All construction professionals should have a firm understanding of Florida’s construction lien laws. It’s essential for those in the construction industry to know all the time limits and notice requirements to avoid lien mistakes. There are multiple mistakes that can have a negative impact on the lienor’s right to file their claim, and in this two-part article we will be discussing three of those mistakes: claim of lien mistakes, exaggeration of lien claim, and notice mistakes. It’s recommended that you seek the help of a Jacksonville construction lawyer when dealing with construction lien mistakes. To view the second half of this article, please visit Part 2.
Claim of Lien Mistakes
To be submitted properly, a Claim of Lien must be recorded within 90 days of finishing the work or supplying the materials that are in accordance with the contract. Notice, this excludes any warranty or repair items. Additionally, a copy of the Claim of Lien must be delivered to all involved parties within 15 days of the recording. This can be done by certified mail, just keep in mind a return receipt is needed. A Claim of Lien is only valid for one year after it’s been recorded, according to Florida law. One of the biggest construction lien mistakes that are made is contractors or other construction professionals failing to accomplish everything within the given time period. Once the time period is up, the lien will be invalidated and the contractor loses their right to file the claim. As Jacksonville construction attorneys, we know that other Claim of Lien mistakes that we commonly see include leaving out required details such as:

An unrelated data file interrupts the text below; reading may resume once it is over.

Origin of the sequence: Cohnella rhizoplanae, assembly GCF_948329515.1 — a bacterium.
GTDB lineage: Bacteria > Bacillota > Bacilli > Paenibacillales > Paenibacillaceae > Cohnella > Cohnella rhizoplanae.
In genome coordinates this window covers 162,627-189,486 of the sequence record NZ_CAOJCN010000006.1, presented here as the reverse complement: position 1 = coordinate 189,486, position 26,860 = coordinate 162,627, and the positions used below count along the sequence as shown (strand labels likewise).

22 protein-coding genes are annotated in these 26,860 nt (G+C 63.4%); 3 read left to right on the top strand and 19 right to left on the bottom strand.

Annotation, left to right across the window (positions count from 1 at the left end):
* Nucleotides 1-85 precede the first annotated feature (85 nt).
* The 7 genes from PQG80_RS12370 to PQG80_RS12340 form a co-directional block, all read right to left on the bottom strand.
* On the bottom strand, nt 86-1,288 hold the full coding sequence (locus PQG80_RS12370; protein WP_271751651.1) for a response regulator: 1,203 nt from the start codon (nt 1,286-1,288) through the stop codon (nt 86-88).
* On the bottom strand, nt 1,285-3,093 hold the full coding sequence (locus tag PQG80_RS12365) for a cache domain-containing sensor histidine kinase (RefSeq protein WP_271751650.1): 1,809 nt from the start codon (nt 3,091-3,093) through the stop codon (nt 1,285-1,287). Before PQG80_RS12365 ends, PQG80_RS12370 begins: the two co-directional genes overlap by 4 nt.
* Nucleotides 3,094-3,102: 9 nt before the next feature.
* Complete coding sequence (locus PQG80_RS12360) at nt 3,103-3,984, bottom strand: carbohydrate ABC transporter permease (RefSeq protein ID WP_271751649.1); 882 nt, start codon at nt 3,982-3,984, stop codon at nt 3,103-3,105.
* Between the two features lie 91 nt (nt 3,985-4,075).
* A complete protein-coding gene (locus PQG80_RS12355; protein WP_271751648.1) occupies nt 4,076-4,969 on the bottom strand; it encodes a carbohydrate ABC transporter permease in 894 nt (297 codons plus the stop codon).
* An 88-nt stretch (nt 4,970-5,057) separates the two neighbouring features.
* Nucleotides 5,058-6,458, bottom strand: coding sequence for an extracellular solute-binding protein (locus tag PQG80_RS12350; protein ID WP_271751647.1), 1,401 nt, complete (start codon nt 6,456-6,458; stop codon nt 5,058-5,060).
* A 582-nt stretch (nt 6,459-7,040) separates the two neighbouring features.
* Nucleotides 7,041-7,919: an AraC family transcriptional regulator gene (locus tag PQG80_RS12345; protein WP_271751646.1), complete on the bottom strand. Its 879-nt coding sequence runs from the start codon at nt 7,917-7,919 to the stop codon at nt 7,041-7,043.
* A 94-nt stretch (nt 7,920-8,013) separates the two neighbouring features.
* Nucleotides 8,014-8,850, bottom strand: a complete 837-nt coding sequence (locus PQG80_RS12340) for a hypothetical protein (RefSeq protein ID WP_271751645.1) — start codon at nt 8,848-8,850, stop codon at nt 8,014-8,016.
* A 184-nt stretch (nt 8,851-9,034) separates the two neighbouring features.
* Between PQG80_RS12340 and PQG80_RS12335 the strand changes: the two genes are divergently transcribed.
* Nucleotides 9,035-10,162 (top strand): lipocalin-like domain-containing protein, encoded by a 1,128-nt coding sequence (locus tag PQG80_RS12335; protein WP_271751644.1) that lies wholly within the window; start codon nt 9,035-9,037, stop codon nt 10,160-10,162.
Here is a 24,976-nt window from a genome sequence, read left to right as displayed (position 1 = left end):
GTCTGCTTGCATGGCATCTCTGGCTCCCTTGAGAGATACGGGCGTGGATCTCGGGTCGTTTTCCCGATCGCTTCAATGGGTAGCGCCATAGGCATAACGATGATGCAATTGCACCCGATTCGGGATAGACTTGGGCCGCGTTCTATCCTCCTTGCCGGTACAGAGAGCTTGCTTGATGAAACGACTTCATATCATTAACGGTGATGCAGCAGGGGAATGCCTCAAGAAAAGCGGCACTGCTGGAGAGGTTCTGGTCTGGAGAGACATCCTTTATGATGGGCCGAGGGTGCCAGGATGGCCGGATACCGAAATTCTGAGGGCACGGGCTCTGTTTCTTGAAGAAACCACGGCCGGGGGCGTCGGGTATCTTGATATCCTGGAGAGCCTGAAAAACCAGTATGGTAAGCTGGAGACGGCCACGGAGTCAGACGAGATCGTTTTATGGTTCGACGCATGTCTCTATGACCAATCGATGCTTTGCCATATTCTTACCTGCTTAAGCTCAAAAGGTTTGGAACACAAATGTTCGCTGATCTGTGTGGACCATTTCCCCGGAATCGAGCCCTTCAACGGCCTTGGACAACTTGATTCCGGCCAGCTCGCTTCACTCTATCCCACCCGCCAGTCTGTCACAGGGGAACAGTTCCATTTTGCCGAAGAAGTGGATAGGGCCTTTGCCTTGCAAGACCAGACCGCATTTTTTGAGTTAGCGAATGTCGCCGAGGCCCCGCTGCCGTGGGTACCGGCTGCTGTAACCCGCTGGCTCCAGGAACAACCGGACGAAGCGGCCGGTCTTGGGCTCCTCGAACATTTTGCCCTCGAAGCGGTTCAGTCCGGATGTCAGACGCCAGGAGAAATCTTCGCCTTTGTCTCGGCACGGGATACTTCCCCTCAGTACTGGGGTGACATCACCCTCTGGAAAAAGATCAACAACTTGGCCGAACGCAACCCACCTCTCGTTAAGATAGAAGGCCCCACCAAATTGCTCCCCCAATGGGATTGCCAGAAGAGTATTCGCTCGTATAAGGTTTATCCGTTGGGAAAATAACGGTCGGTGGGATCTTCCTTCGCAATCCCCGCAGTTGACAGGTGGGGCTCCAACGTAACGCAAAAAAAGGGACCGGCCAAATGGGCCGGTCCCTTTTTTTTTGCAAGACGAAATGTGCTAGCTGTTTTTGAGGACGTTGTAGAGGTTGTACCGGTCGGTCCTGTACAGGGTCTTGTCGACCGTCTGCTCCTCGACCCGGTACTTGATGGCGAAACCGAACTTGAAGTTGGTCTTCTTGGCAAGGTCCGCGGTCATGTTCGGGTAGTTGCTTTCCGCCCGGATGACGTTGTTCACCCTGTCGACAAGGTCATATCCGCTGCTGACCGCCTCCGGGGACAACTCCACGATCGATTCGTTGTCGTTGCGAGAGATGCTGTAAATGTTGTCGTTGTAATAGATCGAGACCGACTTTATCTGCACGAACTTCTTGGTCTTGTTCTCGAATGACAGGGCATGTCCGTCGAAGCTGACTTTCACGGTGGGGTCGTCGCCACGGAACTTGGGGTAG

- The date of the last day of work or the last day materials were supplied
- A detailed description of the property
- Omitting a detailed list of what services were performed or what materials were provided
- A specific date of the day the notice was sent
Disclaimer: The information contained in this article is for general educational information only. This information does not constitute legal advice, is not intended to constitute legal advice, nor should it be relied upon as legal advice for your specific factual pattern or situation.